In Syria, meanwhile, Friday marked the deadliest single day of violence since protests against Syrian President Bashir Assad’s rule began almost a month ago.

The non-governmental group National Organization for Human Rights in Syria said 37 demonstrators were killed – 30 in Dara’a in the south, four in Damascus province, and three in Homs province, which lies to the north-east of the capital.

Another four protestors were reportedly shot dead and 17 others injured on Sunday in Banias, a small coastal city north-west of Damascus.

Many of those killed since the unrest erupted, according to leading human rights groups, died when security forces – or in some cases gunmen in civilian clothing suspected to be security force members – opened fire on unarmed demonstrators 

“Since the first protesters died in Dara’a on 18 March, Amnesty International has recorded the names, via information received from sources including human rights activists and lawyers, of 171 people killed,” the group said on Friday.

“The majority appear to have been killed by live ammunition fired by the security forces.”

The Syrian government and state media have blamed the unrest on instigators from outside the country, accusing “armed groups” of opening fire on protestors and security forces, without elaborating. 

Syrian civilians protesting against the government have received no support from the Arab League, which has called no meeting to discuss the situation.

Also silent on the turmoil in Syria is the Organization of the Islamic Conference (OIC). A search on the Web site of the 56-country bloc of Muslim-majority states finds not one statement referring to the situation in Syria since the violent clampdown began.

Over that same period OIC Secretary-General Ekmeleddin Ihsanoglu has issued 44 statements, including eight on the conflict in Libya, six on the Israeli-Palestinian issue, three on the upheaval in Cote d’Ivoire, and three on the burning of a copy of the Qur’an and violent protests in Afghanistan.

On Sunday he accused Israel of “barbaric” aggression and “abominable crimes against the defenseless Palestinian people” in Gaza, and called on world powers to intervene.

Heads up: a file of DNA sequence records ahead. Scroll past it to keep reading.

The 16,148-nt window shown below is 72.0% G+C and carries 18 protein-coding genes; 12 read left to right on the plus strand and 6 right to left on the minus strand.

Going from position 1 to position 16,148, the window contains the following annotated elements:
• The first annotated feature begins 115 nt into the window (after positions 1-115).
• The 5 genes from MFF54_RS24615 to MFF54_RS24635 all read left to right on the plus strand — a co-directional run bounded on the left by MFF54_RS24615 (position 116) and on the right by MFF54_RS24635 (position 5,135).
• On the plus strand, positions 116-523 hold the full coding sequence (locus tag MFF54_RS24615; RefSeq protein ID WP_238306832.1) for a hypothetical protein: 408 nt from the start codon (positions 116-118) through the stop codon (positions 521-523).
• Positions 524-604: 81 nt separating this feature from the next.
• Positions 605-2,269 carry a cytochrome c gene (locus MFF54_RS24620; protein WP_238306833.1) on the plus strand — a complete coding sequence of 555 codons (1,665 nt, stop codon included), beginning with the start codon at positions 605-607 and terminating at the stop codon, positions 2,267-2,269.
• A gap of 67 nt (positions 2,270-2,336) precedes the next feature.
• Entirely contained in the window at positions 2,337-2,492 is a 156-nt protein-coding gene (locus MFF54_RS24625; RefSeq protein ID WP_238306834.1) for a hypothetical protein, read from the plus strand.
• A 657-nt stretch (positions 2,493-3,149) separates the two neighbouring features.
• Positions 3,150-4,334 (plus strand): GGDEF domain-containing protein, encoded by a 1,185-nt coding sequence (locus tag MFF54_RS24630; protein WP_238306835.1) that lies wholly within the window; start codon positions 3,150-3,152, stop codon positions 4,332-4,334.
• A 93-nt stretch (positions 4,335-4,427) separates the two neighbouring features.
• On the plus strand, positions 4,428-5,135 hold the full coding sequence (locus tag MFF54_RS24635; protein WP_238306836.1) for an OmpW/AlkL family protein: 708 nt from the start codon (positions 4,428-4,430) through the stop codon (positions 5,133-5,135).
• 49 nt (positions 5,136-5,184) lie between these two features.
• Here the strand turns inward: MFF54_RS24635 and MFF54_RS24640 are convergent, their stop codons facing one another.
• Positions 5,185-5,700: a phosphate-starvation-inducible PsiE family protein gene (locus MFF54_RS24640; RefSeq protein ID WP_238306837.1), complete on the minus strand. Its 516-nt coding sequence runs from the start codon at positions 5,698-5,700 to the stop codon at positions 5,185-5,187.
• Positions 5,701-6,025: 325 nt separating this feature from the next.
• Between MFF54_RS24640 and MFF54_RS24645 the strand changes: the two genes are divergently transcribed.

Who needs protecting from whom?

As recently reported, some advocates for the Palestinians have been calling for the U.N. to exercise the same doctrine invoked in the Libya crisis – the so-called “responsibility to protect” concept – to intervene against Israel.

Others argue that it is Israel that should be seen as deserving of international support and protection.

“NATO forces have been bombing a foreign country, Libya, in order to prevent murderous attacks on civilians – the same logic behind Israel’s strikes against Gaza terrorists,” journalist Yigal Walt wrote Sunday on the online edition of Israel’s mass-circulation daily Yediot Ahronot.

“In this respect, the Arab League’s call to impose a no-fly zone over Gaza is particularly ludicrous. If the West wishes to adopt the Libya logic in Gaza as well, it will be bombing Hamas, not Israel.”

“Would it be unfair to ask: In the eyes of the International Community, are the good people of Benghazi worth more than the good people Tel Aviv?” Clifford May, president of the Washington-based Foundation for Defense of Democracies, wrote on Thursday.

“Of course, Israelis do not want or need foreign military forces to defend them,” May continued. “They would be immensely grateful, however, were the International Community to recognize that Israelis have a right and an obligation to defend themselves.”

Patrick Goodenough
Patrick Goodenough
Spencer Journalism Fellow